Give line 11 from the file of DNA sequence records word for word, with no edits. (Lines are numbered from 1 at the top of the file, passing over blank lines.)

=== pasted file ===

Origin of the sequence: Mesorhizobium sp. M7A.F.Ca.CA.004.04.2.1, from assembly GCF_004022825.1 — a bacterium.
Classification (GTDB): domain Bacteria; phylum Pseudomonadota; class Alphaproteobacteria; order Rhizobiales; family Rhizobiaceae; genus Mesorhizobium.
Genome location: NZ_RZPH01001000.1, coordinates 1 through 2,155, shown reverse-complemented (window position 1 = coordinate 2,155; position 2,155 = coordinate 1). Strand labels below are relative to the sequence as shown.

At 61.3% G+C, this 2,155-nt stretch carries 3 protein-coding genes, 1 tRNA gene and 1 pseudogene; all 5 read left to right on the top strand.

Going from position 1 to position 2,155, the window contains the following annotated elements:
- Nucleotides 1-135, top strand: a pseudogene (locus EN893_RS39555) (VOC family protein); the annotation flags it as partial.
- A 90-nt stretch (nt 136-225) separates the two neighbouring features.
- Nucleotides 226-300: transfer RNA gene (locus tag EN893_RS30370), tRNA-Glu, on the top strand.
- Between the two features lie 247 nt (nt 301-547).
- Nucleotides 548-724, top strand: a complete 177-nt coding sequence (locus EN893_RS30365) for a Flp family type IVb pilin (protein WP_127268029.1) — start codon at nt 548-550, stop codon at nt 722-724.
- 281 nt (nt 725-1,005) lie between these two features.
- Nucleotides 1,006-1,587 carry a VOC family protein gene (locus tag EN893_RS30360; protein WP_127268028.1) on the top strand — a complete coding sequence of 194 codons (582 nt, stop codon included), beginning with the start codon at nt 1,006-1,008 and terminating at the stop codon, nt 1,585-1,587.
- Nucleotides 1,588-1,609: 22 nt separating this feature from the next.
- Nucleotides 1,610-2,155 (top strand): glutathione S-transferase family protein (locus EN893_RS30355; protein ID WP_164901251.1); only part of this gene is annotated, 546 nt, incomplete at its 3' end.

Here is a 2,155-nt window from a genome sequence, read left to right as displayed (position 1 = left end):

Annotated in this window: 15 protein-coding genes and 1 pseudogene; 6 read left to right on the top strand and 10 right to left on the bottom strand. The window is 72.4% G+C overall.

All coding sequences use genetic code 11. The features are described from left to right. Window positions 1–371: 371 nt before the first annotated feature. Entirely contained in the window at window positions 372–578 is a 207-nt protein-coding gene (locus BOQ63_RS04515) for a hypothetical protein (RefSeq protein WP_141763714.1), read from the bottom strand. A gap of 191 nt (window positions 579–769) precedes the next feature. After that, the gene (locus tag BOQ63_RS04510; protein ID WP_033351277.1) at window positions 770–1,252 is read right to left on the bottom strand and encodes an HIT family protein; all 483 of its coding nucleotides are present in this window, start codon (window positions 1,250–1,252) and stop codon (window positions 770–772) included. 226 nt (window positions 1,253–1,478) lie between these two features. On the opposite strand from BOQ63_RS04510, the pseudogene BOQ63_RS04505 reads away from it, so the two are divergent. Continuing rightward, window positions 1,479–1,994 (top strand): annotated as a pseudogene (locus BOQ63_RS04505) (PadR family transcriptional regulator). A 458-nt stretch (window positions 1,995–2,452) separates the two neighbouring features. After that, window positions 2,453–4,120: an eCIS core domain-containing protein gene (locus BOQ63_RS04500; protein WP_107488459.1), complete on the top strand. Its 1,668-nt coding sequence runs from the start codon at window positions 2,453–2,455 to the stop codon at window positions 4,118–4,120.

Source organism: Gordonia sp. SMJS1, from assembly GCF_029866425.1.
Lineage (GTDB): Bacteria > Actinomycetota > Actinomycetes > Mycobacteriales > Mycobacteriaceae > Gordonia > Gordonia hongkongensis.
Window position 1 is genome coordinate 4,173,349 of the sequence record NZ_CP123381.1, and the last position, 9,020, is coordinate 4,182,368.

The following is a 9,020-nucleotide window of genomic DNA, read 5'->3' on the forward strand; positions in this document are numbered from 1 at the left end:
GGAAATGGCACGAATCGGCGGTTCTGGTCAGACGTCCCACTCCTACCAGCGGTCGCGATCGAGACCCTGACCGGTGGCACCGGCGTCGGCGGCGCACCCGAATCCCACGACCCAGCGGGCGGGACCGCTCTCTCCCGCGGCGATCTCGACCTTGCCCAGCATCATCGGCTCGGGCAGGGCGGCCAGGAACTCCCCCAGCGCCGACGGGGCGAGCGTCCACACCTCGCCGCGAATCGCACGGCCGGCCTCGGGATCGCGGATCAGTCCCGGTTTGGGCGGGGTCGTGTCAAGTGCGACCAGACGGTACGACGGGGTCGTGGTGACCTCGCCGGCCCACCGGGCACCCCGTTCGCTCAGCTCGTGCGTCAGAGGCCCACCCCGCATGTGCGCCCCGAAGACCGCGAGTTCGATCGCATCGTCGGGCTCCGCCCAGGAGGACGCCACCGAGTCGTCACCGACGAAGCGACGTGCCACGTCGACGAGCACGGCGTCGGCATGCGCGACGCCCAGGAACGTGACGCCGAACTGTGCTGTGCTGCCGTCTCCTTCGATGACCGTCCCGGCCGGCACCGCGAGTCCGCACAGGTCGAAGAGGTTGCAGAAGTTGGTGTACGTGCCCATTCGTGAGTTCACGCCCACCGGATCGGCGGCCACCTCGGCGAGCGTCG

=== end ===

- 281 nt (nt 725-1,005) lie between these two features.